When we went to India two years ago to shoot, we didn’t know what the story was going to be, and we were hoping that it would unravel and become clearly obvious to us when we came back. But it was much harder than we expected! It became a really long process of watching and re-watching what we had filmed; for Hoku to sit down with the artists individually (both on and off camera) to really understand who they were, what their stories were, and then to encapsulate all the ideas into a story we could produce.

This was the hardest part of producing the documentary for me, especially given my narrative film background, where much of the production is planned ahead and we have a prescribed method of going about the film. With all of the work and unpredictability, the average time for producing a documentary is four years!

What makes this film so unique in the genre of documentaries?
One of the aspects that makes the documentary really unique, is that it presents a very different representation of India. Usually when you see films with India as the backdrop, you see a focus on the poverty, women’s issues, illiteracy, etc. For example, even someone like Deepa Mehta, who is focusing on the ill treatment of women in her film, Water. On the other hand, the largest representation of India, that isn’t realistic cinema, is Bollywood. This is at the opposite end of the spectrum and story lines are often far from reality. So it seems like there is not middle ground.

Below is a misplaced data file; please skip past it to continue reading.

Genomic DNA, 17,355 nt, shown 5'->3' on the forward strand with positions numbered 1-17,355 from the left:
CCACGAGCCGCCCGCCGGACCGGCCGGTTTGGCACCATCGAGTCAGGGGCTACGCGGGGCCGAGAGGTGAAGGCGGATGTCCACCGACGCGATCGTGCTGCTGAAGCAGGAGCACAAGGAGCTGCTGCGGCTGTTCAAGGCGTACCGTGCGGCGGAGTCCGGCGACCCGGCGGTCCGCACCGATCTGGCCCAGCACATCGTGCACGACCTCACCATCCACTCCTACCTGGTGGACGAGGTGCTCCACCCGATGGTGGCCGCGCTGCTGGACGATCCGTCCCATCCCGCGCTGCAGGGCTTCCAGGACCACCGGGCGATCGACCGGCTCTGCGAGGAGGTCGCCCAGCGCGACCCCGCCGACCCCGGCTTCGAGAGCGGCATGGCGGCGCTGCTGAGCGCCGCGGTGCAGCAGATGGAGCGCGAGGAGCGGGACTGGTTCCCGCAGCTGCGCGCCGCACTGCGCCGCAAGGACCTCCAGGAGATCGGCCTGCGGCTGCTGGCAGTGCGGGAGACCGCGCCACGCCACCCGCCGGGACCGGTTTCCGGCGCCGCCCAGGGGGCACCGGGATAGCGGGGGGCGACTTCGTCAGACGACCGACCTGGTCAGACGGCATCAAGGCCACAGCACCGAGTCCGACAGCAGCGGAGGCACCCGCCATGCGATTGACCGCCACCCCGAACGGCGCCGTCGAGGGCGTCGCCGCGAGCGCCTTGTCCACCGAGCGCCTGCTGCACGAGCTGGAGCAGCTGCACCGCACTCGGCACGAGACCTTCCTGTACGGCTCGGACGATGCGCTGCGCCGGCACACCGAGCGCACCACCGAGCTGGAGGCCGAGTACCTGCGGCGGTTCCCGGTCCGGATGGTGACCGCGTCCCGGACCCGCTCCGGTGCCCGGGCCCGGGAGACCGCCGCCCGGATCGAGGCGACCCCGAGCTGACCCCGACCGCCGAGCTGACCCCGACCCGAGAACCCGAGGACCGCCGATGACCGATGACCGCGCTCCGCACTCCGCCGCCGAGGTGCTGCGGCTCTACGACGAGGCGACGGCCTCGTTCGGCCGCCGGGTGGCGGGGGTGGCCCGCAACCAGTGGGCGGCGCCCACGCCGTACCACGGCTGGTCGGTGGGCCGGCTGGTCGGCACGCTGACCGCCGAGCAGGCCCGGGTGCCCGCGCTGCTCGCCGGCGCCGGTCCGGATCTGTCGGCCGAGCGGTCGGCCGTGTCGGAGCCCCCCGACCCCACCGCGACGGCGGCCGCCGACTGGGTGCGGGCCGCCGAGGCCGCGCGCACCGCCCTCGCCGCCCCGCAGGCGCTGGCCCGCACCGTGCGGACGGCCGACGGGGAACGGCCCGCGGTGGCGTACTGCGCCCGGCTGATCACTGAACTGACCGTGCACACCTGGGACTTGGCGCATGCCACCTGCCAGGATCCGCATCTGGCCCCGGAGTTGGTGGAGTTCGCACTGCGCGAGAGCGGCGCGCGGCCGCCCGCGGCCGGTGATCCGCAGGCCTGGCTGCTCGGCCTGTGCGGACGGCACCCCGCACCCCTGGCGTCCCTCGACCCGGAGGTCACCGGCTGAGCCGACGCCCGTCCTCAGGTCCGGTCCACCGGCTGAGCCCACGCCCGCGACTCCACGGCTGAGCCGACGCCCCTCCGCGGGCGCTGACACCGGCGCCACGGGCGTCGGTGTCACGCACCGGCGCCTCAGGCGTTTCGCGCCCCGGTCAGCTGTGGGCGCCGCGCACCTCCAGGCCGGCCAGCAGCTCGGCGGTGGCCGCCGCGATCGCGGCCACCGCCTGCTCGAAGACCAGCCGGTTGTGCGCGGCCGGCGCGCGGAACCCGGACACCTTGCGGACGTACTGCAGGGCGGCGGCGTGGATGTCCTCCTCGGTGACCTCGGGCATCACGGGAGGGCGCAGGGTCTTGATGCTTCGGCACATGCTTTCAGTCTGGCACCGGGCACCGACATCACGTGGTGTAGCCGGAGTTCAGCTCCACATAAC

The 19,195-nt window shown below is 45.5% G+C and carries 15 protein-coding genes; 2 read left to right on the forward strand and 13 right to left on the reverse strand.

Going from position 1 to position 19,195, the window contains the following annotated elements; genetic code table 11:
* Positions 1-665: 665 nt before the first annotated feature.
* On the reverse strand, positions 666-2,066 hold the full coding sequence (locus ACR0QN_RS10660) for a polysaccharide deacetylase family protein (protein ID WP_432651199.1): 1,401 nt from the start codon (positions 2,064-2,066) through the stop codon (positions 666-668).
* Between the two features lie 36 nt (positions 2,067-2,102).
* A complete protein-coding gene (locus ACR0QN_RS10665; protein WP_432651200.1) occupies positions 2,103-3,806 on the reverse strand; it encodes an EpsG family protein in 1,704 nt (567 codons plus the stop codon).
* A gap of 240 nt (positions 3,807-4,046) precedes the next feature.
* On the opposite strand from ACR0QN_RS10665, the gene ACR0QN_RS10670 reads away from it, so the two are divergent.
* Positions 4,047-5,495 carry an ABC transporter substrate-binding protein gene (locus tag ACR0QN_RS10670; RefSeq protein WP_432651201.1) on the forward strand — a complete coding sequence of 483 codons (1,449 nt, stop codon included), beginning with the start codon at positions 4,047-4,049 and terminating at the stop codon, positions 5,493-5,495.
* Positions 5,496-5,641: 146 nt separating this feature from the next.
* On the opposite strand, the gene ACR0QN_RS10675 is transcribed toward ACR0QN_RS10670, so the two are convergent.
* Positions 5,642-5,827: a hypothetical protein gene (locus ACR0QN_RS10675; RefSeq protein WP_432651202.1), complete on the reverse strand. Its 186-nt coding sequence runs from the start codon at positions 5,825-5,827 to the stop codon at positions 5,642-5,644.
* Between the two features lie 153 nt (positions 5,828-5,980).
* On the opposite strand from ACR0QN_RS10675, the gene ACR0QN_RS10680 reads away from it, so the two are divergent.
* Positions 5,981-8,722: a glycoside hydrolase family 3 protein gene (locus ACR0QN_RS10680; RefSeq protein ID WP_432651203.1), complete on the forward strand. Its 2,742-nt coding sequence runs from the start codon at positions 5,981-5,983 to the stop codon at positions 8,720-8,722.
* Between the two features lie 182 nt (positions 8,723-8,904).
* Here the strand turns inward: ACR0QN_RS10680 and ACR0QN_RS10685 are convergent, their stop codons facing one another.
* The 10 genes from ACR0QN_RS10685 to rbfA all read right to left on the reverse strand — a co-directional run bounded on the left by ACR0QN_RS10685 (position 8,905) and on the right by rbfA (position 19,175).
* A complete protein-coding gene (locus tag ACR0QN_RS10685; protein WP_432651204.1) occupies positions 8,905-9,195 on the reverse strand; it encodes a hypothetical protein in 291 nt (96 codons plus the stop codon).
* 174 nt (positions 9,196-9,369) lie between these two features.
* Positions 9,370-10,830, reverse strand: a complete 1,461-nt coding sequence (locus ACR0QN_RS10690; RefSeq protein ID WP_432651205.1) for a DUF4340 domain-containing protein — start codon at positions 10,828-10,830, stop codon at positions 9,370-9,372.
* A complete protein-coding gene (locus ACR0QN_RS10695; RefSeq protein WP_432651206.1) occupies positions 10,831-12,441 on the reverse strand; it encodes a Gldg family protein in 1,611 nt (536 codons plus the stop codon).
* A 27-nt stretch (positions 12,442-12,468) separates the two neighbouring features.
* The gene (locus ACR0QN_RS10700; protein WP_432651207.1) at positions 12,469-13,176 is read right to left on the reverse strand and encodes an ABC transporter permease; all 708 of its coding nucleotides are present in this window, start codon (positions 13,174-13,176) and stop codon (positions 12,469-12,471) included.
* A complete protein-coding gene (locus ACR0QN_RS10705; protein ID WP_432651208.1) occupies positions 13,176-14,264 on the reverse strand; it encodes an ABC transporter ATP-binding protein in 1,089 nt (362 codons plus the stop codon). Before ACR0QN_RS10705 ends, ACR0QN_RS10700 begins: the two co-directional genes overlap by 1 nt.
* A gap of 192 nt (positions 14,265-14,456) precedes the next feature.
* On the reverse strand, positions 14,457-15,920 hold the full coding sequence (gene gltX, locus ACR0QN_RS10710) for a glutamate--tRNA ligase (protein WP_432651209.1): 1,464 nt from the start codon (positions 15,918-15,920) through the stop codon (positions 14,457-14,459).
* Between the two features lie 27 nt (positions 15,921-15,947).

This film is not making India seem greater than it is, nor is it focusing on India’s impoverished aspects. It is showing a different perspective of India that you don’t often get to see. It presents India through the lens of classical Indian dance in the modern day.

The scenes of Upaj take you to several places- from Manhattan to Kolkata, homes to temples, on-stage to off-stage. Can you talk a little bit about this experience?
The film was shot in San Francisco and New York City, in the U.S. and mainly in Kolkata, Mumbai, and Kharagpur in India. There is definitely a stark visual contrast between the scenes in America vs. India. We were able to create great production value with the visual disparity because India looked so dynamic in itself. On top of that, when you place somebody like Jason [Samuels Smith], who had never been to India at the time, in a foreign place, it adds a lot of texture and scope for interesting moments in the film.

India was a little friendlier in terms of our crew filming outdoors and in public spaces. Outdoor shooting was a bit more unpredictable, but, shooting indoors allowed us to add microphones, make tweaks, etc. We did do some filming of stage performances, but our approach varied from performance to performance. For example, filming at the National Center for Performing Arts in Mumbai was a lot more stringent. Whereas, when were at IIT Kharagpur, IJS was performed at a college festival, so the filming was a lot more relaxed and produced some of our best footage. Hoku and the other filmmakers were able to roam freely in the crowd and film the audience members. So it was helpful at times that India was so lax in its filming rules!

Alongside you, were two filmmakers: a half African-half Japanese Director, Hoku Uchiyama, and an Australian filmmaker, Shaun Jefford. How was your experience of working with them in India, a place that they had never been to?